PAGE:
>>> > >> Going forward I propose we have a requirements.in and a
>>> requirements.txt
>>> > >> file. The requirements.in file would contain the range of
>>> dependencies,
>>> > >> and
>>> > >> requirements.txt would contain the pinned set, and eventually the
>>> pinned
>>> > >> set including transitive dependencies.
>>> > >>
>>> > >> Thoughts?
>>> > >
>>> > > I'm interested in seeing what that list looks like. I suspect we have
>>> > > some libraries listed in the global requirements now that aren't
>>> > > actually used, and I'm sure there is a long list of transitive
>>> > > dependencies to add to it.
>>> > >
>>> > > I'm not entirely comfortable with the idea of pinning completely,
>>> but I
>>> > > guess it's the best of two bad options. It solves the "we don't have
>>> > > enough people around to manage stable branches" problem in one way
>>> (by
>>> > > not letting releases outside our control break our test jobs), but
>>> if we
>>> > > don't have people around now to fix things who is going to keep up
>>> with
>>> > > updating that requirements list as new versions of projects come
>>> out? We
>>> > > can write a job to automatically detect new packages and test them,
>>> but
>>> > > who is going to review patches submitted by that bot? Maybe that's a
>>> > > small enough amount of work that it will be easier to find help.
>>> > >
>>> > > We've been playing whack-a-mole with issues because we made changes
>>> to
>>> > > the way we deal with versions and dependencies without fully
>>> > > understanding the consequences of some of the changes. They looked
>>> > > innocent at first, but because of assumptions in other jobs or other
>>> > > parts of the system they caused problems. So I think we should be
>>> > > careful about making this decision and think about some of the other
>>> > > things that might fall out before pushing more changes up.
>>> > >
>>> > > For example, if we're syncing requirements into stable branches of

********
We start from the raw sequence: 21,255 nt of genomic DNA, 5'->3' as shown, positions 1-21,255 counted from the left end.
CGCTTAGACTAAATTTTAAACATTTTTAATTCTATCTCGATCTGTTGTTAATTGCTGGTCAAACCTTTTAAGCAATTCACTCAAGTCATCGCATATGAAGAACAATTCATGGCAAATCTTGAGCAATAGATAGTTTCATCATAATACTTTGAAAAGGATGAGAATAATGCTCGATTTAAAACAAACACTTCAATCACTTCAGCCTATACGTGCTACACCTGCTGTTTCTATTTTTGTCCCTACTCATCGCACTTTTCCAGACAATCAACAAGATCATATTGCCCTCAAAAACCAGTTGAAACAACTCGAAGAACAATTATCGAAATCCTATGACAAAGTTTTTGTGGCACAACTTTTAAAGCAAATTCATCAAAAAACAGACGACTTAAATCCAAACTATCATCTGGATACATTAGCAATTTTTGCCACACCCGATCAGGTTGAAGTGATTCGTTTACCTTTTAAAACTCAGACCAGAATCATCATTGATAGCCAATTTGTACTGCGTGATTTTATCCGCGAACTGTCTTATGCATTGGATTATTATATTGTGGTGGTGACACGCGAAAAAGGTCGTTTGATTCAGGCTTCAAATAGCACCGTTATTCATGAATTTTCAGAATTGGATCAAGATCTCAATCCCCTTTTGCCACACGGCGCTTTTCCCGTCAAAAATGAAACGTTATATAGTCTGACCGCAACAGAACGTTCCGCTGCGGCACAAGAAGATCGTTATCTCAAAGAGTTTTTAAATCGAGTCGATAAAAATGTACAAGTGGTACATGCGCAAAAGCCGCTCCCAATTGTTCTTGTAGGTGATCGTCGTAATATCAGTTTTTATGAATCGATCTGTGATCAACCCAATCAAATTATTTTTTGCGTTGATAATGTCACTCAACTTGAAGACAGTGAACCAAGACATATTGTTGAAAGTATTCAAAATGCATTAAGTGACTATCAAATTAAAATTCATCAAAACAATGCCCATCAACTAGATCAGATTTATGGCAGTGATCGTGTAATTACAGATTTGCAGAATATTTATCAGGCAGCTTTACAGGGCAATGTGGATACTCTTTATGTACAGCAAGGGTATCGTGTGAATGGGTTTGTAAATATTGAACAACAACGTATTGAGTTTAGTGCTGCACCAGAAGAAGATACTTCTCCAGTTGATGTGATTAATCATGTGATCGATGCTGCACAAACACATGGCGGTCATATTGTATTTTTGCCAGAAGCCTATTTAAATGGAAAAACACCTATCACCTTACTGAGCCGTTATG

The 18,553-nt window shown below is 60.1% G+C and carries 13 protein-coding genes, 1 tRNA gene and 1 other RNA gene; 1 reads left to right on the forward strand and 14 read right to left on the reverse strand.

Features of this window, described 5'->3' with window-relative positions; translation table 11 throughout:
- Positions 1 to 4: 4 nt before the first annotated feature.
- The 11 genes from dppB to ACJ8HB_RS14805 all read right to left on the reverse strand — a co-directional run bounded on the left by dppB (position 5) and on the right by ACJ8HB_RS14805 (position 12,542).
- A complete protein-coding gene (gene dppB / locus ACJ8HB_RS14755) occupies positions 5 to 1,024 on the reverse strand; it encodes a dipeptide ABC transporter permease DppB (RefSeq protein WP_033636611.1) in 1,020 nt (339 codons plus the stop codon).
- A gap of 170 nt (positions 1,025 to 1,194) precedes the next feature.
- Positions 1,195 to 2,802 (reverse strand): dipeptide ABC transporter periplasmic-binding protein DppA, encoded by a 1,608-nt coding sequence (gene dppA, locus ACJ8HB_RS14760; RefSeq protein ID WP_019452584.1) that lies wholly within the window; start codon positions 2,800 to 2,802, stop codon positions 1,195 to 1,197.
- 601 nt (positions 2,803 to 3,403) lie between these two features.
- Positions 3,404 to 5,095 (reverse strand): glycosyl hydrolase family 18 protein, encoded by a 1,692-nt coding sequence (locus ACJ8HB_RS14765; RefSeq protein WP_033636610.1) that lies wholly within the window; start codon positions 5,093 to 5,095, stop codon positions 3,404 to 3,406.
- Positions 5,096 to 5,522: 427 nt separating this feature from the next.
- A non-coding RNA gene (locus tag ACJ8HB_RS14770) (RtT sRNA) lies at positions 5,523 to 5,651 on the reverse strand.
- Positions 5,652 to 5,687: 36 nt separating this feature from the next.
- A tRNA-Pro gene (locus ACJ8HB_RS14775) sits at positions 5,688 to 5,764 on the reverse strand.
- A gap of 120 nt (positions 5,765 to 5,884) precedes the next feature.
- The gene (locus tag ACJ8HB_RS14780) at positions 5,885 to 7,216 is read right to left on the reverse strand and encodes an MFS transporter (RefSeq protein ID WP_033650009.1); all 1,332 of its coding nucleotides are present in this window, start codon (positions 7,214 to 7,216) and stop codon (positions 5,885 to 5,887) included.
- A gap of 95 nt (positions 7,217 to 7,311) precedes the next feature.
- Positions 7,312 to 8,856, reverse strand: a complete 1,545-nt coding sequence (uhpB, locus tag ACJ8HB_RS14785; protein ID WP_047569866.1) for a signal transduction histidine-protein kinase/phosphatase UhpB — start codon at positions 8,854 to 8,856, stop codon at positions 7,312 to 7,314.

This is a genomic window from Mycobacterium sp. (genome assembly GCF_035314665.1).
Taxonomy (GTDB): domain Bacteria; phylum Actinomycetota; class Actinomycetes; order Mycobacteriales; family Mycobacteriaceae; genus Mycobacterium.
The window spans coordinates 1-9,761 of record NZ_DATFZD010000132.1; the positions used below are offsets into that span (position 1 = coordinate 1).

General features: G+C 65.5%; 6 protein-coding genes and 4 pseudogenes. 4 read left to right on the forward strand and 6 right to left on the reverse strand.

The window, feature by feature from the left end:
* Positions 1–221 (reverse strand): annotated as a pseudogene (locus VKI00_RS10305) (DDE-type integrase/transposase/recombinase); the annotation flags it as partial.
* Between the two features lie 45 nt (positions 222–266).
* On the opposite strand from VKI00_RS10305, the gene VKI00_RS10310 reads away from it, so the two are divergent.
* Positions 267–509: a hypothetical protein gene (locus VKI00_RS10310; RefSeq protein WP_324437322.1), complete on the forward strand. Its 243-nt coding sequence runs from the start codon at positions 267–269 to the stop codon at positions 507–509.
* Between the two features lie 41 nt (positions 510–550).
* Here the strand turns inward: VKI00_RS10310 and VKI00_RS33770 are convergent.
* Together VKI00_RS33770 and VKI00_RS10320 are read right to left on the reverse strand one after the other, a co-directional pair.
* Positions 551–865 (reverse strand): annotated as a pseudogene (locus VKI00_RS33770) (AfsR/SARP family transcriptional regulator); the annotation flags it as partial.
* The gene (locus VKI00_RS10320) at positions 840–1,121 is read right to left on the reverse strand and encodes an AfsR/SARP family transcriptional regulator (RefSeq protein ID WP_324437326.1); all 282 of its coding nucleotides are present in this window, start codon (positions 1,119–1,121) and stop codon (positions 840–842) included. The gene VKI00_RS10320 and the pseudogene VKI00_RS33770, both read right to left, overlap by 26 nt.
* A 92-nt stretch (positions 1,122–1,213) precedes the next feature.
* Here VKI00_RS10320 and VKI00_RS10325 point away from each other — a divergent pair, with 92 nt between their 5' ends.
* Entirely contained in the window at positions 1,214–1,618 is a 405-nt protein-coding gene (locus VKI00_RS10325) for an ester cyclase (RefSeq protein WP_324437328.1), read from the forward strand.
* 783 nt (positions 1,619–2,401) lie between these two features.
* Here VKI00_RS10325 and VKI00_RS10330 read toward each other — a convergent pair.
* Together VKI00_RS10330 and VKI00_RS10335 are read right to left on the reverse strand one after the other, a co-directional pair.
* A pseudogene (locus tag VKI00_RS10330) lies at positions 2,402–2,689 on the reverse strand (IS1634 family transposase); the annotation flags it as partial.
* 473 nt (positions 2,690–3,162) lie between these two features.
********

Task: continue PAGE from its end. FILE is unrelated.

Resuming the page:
>>> > > projects based on requirements.txt, and that becomes a set of pins
>>> > > instead of a set of ranges with caps, how do we update projects?
>>> Should
>>> > > we sync from requirements.in instead of requirements.txt, to allow
>>> > > projects to maintain the ranges in their own requirements files? Or
>>> do
>>> > > we want those requirements files to reflect the pins from the global
>>> > > list?
>>> >
>>> > I'm not sure I fully understand what folks are proposing here with two
>>> > different files, but if you’re putting ``==`` specifiers into the
>>> > install_requires of various projects, then I believe that is going to
>>> > cause a
>>> > fairly large amount of pain.
>>>
>>> As I understand it, Joe's idea is to have an input file
>>> ("requirements.in") that uses >=, <=, and != to specify a range of valid
>>> versions. Those ranges would guide packagers about what requirements we
>>> think work. The list would also be "compiled" into a list of
>>> requirements using only == to create a requirements.txt file thatwould
>>> be used for the tests on our CI systems.
>>>
>>
>> That is correct. The workflow would be:
>>
>> When preparing a stable branch:
>>
>> In global requirements
>>
>> * rename requirements.tx to requirements.in
>> * create a new requirements.txt file that consists of a full set of
>> pinned, that is using '==', dependencies (transitive and all).
>>
>> For each project consuming global requirements
>>
>> * rename requirements.txt to requirements.in
>> * create a new requirements.txt file that consists of a full set of
>> pinned, that is using '==', dependencies (transitive and all). While making
>> sure the versions allign with global requirements
>> * Change how we install dependencies from 'pip install -r requirements'
>> to 'pip install --no-deps -r requirements.txt
>>
>>
>> So now we have two files for requirements. requirements.txt to specify
>> the exact versions we use for testing, and requirements.in to specify
>> the range we think *should* work.
>>
>>
>>> >
>>> > ---
>>> > Donald Stufft
>>> > PGP: 7C6B 7C5D 5E2B 6356 A926 F04F 6E3C BCE9 3372 DCFA
>>> >
>>> >